The Return

Diana Khoi Nguyen

                            “This is the place I used to live before”
my father narrates as he documents the home
                     his family left behind at the end of the war—
“We are living we used to live in 1975”

                                                                          in that lost country
where dipterocarp trees were planted
during another occupation. They are numbered now

as the man pointing to where a boy once stood
at a spot in the alley where their dog died, a few bare
                     vines dangling from electrical lines.

Is it still there, behind these walls, old char
against old stones? I remember the photograph I saw
                                                          in 2005. Yesterday,
a monk silently swinging

                     in a hammock between prayers, silence
returning to the womb of a bell. In a grove
of budding dragon fruit trees I crushed

a spider in my ear. It had gone the wrong way
                                         crossing the border of this country
into the terrain of my body.

                                                                      Land is land
no man should own and what forces us to land
keeps us there. Unless—
Unless we are just passing through:

a passenger plane landing on the same runway
                     where a cargo plane fled four decades ago
a sparrow flitting through the silk leaves

of fake trees as my motorbike weaves through riders
in colorful ponchos, the wet streets distorting
                                                                              and mirroring
                     what they see: translucent bodies
trailing ghosts.
                                         Of all the colors, the colorless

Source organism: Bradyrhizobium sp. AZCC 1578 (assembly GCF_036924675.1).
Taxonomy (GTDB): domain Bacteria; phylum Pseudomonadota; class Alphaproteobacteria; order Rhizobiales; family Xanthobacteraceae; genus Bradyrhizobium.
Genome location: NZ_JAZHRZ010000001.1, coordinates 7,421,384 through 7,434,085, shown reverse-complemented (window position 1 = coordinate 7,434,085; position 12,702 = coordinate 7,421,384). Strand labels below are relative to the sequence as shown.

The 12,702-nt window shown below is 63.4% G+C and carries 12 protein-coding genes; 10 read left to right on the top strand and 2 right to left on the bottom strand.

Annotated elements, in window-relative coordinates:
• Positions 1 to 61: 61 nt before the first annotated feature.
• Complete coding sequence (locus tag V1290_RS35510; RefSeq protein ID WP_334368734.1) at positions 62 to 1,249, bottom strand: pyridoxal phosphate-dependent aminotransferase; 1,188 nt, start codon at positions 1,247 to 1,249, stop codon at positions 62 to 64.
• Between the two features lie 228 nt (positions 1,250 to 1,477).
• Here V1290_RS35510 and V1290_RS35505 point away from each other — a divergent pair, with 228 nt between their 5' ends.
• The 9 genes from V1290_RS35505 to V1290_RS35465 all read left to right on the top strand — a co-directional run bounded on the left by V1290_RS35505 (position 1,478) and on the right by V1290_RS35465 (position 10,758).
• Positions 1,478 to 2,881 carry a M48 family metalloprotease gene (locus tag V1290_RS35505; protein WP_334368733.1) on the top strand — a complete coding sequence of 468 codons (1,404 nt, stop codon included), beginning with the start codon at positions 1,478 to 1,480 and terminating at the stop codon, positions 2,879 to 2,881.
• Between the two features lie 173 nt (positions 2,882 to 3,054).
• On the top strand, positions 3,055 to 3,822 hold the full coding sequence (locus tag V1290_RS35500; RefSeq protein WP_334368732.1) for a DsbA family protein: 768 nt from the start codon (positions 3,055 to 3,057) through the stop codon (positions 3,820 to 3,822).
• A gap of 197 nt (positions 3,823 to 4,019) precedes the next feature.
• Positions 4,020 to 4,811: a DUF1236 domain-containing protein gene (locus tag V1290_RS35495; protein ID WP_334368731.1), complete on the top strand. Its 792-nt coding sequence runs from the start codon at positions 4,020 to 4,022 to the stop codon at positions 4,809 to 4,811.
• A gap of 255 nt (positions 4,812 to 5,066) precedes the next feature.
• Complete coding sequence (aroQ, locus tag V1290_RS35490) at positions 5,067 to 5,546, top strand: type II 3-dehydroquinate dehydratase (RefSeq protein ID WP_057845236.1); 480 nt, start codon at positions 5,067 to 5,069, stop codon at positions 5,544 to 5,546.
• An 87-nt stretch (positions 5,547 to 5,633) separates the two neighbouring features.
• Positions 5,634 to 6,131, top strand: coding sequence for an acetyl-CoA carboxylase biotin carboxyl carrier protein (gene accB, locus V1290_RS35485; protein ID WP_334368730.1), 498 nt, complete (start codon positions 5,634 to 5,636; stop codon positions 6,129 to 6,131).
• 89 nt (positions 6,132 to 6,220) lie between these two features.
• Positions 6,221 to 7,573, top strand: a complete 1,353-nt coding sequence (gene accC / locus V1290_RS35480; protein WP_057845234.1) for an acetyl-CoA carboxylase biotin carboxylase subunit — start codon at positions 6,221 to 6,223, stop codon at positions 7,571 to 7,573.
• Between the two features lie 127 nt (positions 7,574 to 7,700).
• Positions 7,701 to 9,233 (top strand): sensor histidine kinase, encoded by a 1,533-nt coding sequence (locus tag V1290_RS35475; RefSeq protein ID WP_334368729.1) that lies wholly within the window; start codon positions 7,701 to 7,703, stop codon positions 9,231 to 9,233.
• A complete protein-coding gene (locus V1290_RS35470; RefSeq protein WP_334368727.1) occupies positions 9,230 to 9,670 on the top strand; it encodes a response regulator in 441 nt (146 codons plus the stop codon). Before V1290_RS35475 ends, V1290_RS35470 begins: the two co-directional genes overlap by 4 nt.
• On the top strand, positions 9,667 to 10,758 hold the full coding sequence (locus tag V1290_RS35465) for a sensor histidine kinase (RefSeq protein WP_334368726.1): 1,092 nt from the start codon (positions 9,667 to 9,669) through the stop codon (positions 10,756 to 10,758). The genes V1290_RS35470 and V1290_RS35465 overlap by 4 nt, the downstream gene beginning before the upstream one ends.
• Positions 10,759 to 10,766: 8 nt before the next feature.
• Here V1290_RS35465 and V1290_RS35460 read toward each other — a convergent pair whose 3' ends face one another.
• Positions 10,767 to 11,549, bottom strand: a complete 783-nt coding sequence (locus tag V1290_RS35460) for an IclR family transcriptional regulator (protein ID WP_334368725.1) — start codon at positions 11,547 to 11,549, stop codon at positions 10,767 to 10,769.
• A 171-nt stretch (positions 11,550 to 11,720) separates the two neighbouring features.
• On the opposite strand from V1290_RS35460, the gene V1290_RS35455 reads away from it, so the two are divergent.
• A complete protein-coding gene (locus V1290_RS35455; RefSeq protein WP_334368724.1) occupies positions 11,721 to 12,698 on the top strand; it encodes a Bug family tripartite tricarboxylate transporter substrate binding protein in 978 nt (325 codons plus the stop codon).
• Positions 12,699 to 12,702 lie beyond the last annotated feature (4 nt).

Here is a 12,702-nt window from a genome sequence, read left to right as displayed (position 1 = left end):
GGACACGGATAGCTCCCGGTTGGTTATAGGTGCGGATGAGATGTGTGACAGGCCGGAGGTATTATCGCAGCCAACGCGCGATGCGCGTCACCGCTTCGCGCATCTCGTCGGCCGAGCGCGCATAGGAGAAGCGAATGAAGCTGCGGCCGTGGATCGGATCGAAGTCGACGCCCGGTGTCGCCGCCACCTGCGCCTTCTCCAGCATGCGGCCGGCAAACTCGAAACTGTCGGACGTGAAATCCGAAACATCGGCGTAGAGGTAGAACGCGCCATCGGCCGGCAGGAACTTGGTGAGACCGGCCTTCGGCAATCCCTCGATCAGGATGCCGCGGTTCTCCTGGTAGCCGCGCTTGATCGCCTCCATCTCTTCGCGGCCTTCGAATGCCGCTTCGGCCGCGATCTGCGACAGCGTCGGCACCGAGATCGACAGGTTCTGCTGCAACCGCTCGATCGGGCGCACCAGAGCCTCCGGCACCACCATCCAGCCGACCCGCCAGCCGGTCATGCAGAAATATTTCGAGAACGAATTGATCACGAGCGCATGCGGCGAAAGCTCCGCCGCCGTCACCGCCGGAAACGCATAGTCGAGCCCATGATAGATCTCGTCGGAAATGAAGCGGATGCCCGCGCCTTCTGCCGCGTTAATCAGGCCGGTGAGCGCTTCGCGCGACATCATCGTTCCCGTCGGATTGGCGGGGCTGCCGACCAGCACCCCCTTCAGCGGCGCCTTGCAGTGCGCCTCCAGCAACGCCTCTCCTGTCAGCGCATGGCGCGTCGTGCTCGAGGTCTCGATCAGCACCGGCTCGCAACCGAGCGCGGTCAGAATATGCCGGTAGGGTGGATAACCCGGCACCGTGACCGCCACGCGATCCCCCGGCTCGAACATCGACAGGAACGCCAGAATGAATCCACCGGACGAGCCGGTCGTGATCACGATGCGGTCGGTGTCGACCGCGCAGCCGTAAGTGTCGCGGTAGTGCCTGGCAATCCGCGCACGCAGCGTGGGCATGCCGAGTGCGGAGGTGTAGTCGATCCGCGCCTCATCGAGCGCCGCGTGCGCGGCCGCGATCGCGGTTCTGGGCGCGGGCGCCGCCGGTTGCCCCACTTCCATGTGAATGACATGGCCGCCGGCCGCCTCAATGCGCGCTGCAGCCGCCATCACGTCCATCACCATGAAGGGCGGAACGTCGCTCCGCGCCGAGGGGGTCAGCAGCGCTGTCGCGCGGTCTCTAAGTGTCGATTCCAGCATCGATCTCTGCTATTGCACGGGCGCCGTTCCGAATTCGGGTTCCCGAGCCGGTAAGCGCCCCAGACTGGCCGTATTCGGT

ones are my favorite, I can see what lies beneath

between them and me. What is home but a place we
feel compelled to return to, my father after fleeing
myself after—
                                         after what? Being born elsewhere?

To be born is to be born anywhere. We bear ourselves
and sometimes we bear another. Another death
another breach of

                                                          boundary. Whose blood
drains between the cobblestones and where
does it come from?

Where does it end if it ends
                        isn’t there always something just beyond?
Nowhere exists, and our desire to return to it, passes
through. A snake swimming downstream

young eels along the way and I cannot distinguish them
from the river’s ripples. As I travel to a place I’ve never been
I know I’ve been there many times before.

A poet and multimedia artist, Diana Khoi Nguyen’s debut collection, Ghost Of (Omnidawn, 2018), was selected by Terrance Hayes for the Omnidawn Open Contest. In addition to winning the 92Y “Discovery” / Boston Review Poetry Contest, 2019 Kate Tufts Discovery Award and Colorado Book Award, she was also a finalist for the National Book Award and L.A. Times Book Prize. A Kundiman fellow, she is currently a writer-in-residence at the University of Tennessee at Knoxville and teaches in the Randolph College MFA.